fairy tales

Little Snow-White, The Musicians of Bremen, and Hansel & Gretel

Here we go – three more patterns released today! This is the next-to-last little group of Brothers Grimm patterns – as I mentioned before, we did a rather large set for our first one, to get Little Dorrit & Co. started off right. The last batch will be along soon enough, and will include another little freebie!

But first things first. Today’s releases included some of my favorites of this collection – starting with Little Snow-White, as she was known by the Brothers Grimm. I was surprised to find that the original story is basically the same as the version we all know now. (As always, click through to Flickr for larger / more photos!)

Little Snow-White

Little Snow-White is seen as a threat by her vain and cruel Stepmother, and banished to the woods. There she meets seven wee little mining men. She takes care of them and they help keep her hidden and safe.

Little Snow-White

Until the stepmother tries to poison her, in a variety of creative ways, including the infamous poisoned apple. Thinking she is dead, the dwarves mourn and the handsome Prince is so saddened, he wants to take her away so he can always look upon her lost beauty. Although the modern re-telling has the Prince romantically kiss away the poison, metaphorically speaking, the Brothers Grimm were a little more practical. When the Prince lifts her casket, Snow-White is jostled and the piece of apple lodged in her throat is moved, allowing her to breathe again, marry her Prince, and live happily ever after. The main difference is actually in the very ending, an odd detail we couldn’t help but illustrate. The evil Stepmother attends Snow-White’s wedding, but as punishment for her wicked deeds, she is forced to wear red-hot iron shoes and dance in them until she dies! Geez. Talk about your creative punishments.

Little Snow-White

We chose to give our Little Snow-White a slightly medieval feel and pose her and her loved ones as if they were ready for their wedding portrait. As far as stitching is concerned, the only thing I could really point out as special is Snow-White’s hair, which we knew had to be dramatic, shiny, and sleek. I used the DMC Satin (for real this time) in black and couched it down with the tiniest stitches I could manage to keep the line as smooth as possible. But when I gave the whole thing a rinse, and this is the trouble with that thread that I referred to the other day, it went all wavy on me. Like Snow-White had just stepped out of the 80s and had crimped her hair. So I did it over, this time using at least twice as many tacking stitches and a disappearing ink pen so that I wouldn’t need to rinse it again. Annoying to do it twice, but I’m so pleased with those smooth curves now.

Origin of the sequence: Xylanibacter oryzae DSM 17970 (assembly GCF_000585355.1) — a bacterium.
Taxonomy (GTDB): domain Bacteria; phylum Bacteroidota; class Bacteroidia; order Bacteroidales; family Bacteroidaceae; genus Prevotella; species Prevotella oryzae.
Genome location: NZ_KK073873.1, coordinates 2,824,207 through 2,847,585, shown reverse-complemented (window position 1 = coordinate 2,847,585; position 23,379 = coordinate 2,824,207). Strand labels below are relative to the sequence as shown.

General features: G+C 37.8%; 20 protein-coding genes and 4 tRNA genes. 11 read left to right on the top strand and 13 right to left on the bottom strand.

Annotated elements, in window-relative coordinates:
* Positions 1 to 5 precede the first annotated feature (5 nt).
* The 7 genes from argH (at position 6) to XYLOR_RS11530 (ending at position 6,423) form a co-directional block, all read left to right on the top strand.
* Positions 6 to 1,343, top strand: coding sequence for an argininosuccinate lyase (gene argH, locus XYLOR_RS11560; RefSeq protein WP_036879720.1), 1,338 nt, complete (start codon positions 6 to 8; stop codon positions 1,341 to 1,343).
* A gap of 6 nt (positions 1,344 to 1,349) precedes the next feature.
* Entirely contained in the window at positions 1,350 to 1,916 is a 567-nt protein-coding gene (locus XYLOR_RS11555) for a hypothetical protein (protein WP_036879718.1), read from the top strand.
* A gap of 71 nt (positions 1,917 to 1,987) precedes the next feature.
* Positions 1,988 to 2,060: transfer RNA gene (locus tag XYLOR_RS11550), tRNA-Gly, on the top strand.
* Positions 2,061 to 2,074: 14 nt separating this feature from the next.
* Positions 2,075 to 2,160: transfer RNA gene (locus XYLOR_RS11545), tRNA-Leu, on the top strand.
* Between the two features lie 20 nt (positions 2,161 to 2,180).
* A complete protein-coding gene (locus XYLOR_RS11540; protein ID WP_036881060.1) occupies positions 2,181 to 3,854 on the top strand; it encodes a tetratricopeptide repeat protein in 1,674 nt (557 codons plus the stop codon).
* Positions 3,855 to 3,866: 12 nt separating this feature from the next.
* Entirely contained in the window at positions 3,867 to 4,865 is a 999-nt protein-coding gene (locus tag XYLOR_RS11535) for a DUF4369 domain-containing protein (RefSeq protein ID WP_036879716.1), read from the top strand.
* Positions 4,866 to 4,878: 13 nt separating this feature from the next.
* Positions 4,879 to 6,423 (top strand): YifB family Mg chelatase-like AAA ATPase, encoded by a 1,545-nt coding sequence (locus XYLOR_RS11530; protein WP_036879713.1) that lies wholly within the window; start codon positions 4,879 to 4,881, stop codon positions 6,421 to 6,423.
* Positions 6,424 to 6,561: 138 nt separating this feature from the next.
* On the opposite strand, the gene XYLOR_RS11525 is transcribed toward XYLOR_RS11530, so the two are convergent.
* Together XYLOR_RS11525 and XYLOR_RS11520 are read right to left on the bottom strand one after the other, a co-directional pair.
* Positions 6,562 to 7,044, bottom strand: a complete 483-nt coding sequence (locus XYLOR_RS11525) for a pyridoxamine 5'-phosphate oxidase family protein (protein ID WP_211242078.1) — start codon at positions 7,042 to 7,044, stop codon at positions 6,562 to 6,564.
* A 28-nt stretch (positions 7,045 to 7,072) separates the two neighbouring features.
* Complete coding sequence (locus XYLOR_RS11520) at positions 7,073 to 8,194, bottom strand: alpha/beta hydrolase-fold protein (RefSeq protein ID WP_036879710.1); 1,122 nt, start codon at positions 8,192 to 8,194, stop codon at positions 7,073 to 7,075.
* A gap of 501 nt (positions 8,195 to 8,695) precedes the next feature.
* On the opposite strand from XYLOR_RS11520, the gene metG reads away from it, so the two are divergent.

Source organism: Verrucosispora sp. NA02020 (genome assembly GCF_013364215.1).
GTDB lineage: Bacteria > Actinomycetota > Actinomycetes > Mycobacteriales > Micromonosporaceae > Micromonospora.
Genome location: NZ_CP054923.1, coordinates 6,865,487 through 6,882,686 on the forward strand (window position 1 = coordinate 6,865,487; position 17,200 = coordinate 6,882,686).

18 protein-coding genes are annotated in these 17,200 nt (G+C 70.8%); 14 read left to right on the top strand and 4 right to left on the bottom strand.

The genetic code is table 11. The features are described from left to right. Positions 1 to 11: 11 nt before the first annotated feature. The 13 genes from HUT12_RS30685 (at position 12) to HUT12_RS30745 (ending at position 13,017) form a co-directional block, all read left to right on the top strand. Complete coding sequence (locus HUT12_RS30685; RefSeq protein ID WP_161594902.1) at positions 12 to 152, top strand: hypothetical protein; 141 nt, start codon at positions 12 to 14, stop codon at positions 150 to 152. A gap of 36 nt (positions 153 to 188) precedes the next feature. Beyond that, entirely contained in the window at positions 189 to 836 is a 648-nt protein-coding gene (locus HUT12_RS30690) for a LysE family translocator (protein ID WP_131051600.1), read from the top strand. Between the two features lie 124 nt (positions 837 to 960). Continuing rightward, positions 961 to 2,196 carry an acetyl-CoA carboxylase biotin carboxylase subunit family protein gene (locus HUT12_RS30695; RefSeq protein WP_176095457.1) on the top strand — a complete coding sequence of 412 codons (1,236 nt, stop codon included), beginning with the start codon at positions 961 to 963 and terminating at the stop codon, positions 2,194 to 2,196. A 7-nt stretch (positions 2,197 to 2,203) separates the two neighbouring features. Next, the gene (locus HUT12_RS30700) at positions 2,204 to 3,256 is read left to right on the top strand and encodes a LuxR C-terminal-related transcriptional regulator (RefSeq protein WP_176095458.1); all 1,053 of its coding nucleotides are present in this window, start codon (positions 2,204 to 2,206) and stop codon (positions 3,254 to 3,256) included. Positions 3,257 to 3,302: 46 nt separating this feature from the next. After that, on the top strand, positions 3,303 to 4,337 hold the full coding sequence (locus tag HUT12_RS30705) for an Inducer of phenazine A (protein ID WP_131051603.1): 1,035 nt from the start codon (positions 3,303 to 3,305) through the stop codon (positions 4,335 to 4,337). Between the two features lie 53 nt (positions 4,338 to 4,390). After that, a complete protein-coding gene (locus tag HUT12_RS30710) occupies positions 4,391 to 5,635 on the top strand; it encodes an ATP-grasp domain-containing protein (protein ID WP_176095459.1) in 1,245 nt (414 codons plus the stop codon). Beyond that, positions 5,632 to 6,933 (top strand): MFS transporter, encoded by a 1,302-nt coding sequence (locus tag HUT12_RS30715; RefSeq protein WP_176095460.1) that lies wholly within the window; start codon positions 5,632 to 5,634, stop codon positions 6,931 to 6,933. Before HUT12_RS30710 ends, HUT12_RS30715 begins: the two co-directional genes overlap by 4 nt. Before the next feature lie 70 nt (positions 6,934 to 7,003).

The Musicians of Bremen might be a less familiar story, but we just couldn’t help ourselves. What’s not to love about a group of musicians who happen to be a Donkey, a Dog, a Rooster, and an old scruffy cat? And the Donkey plays the lute!!!

The Musicians of Bremen

Because their owners start to think they are a little past their prime, that maybe they’d make a good dinner or two, this group of rag-tag animals travel together to Bremen and embark upon new careers as town-musicians. They get into a little adventure with a robber, but I’ll let you find out about that yourselves.

The Musicians of Bremen

You’ll notice the little music notes in this pattern and the next, as well as a few others in our Brothers Grimm collection. Music appears surprisingly often in these tales, usually as an indication of where to go or how to find someone. We’ve stitched them the same in every one, couched in Anchor Lame, to be a little thread (no pun intended) that floats through the whole collection.

Hansel & Gretel

Lastly, one of my very favorites, the classic story of Hansel & Gretel. These two wee things are left in the spooky woods to fend for themselves when their father and stepmother cannot afford to feed them any longer. Hansel’s a pretty smart boy and uses white pebbles to make a trail leading back home, knowing that the moonlight will reflect on them and make their path easy to see. We made the moon huge and the pebbles bright in silver, contrasting with the blues we used to give the feel of the dark of night.

Hansel & Gretel

But, despite their best efforts to get home, they catch the sound of a little bird singing and follow it, only to find themselves at a very tempting, tasty-looking house. The witch is waiting there, ready to cook them up, but they outsmart her in the end and manage to get back to their family. Don’t worry about them.